After the Blackened concerts took place, the image of the « vejigante » began to emerge in other spaces of the local metal scene. Concertgoers and musicians had caught on to the use of the figure in local events, and discussion about its meaning was included in a documentary on metal in the Caribbean entitled « The Metal Islands » which was produced by the first author of this paper (Varas-Díaz, González-Sepúlveda, et al. 2016). Discussions over the meaning of the « vejigante » were evident and took place in local concerts and informal meetings between fans. The image began to emerge in the artwork used by other bands and individuals in the metal scene.

For example, the « vejigante » made its way into t-shirts being sold in local metal concerts. Graphic artists and black metal singer Daniel López Miranda included the figure as part of apparel which sold out almost immediately in small concerts (See image 3). The images present the « vejigante » in menacing postures over other symbols of local culture. The most graphic of the images centers the « vejigante » as a demonic figure, now with its already gruesome features even more highlighted. The emergence of the figure in these t-shirts is important as it showed that it had made its way through the local scene and that discussions over its meaning, and potential reinterpretations, were taking place.

Image 3

-> See the list of figures

Another example of this integration of the « vejigante » into local metal productions came in the shape of artwork in albums. Thrash Metal band Calamity (2015) included the figure in the cover artwork for their 2015 release entitled Imminent Disaster. The artwork for the album shows the « vejigante » in a menacing posture facing the Spanish fortifications that were built on the Island during the colonization process (See image 4). Members of the band described their decision to use the image as a way to link their international presence to representations of local culture that fit with metal aesthetics. Eduardo Acevedo, the band’s drummer mentioned the following :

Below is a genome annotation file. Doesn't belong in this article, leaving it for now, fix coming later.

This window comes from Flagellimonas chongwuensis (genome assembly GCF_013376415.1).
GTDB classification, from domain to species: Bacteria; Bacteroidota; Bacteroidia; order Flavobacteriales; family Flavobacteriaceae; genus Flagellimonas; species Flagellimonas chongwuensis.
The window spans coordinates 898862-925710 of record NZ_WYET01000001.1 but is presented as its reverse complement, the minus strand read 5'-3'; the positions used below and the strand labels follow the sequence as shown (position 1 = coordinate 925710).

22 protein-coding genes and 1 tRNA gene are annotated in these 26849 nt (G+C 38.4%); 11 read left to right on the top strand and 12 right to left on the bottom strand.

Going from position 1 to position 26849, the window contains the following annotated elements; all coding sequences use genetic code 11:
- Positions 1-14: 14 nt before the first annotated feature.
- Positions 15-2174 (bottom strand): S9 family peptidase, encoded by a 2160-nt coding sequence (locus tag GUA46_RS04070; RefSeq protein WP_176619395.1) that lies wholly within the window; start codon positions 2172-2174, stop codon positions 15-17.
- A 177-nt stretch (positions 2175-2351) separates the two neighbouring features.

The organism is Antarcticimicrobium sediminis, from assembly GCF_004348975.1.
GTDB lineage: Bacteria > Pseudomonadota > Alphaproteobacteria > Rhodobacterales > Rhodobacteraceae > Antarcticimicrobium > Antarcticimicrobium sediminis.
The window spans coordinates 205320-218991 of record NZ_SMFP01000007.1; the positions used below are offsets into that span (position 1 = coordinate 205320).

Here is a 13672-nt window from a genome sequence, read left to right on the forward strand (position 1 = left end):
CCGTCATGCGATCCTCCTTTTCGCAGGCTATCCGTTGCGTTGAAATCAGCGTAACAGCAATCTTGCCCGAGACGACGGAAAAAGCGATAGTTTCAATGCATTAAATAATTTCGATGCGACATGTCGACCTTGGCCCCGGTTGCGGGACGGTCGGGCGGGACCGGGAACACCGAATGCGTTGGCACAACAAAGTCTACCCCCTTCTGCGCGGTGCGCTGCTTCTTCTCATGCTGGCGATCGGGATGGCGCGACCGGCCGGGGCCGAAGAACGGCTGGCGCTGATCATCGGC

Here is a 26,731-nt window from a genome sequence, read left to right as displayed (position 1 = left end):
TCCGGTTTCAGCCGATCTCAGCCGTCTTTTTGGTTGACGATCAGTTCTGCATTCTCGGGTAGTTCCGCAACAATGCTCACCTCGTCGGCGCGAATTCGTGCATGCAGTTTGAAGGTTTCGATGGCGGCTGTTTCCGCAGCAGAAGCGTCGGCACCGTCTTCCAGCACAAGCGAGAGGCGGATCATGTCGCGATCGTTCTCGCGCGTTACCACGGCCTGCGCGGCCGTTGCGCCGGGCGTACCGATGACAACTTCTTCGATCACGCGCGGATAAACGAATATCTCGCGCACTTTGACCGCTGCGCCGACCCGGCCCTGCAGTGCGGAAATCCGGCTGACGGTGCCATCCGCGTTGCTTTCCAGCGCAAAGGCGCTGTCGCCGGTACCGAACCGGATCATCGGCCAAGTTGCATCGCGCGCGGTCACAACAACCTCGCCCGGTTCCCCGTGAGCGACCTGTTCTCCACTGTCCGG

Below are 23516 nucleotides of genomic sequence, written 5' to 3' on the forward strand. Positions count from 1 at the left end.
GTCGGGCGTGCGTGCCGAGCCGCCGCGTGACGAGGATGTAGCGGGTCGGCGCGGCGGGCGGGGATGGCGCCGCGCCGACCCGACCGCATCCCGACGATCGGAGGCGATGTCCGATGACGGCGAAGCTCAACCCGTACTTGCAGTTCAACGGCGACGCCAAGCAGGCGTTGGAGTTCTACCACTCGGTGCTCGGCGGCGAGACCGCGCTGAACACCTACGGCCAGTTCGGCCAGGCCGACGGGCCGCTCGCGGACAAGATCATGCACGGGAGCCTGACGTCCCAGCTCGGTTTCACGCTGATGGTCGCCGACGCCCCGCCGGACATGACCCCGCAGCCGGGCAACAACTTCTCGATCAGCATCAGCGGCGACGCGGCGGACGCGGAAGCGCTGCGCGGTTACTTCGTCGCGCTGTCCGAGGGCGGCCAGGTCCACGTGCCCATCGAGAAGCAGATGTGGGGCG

Since we started we had something very clear ; we were going to let everyone know where we are from. It is inevitable that in our compositions, whether it is music, lyrics, graphic design or videos, we make allusion to our culture. We have made it clear that we want everyone to know that we are from Puerto Rico. This is why in the cover of our album « Imminent Disaster » we have the mask of a « vejigante ». The « vejigante » is a folkloric character from Puerto Rico. The one that we use in our album is a traditional mask from the town of Ponce, because out of all the « vejigante » masks available, it is the one with more fangs and horns. What better way to represent an imminent disaster than with a « vejigante »falling from an thunder storm ?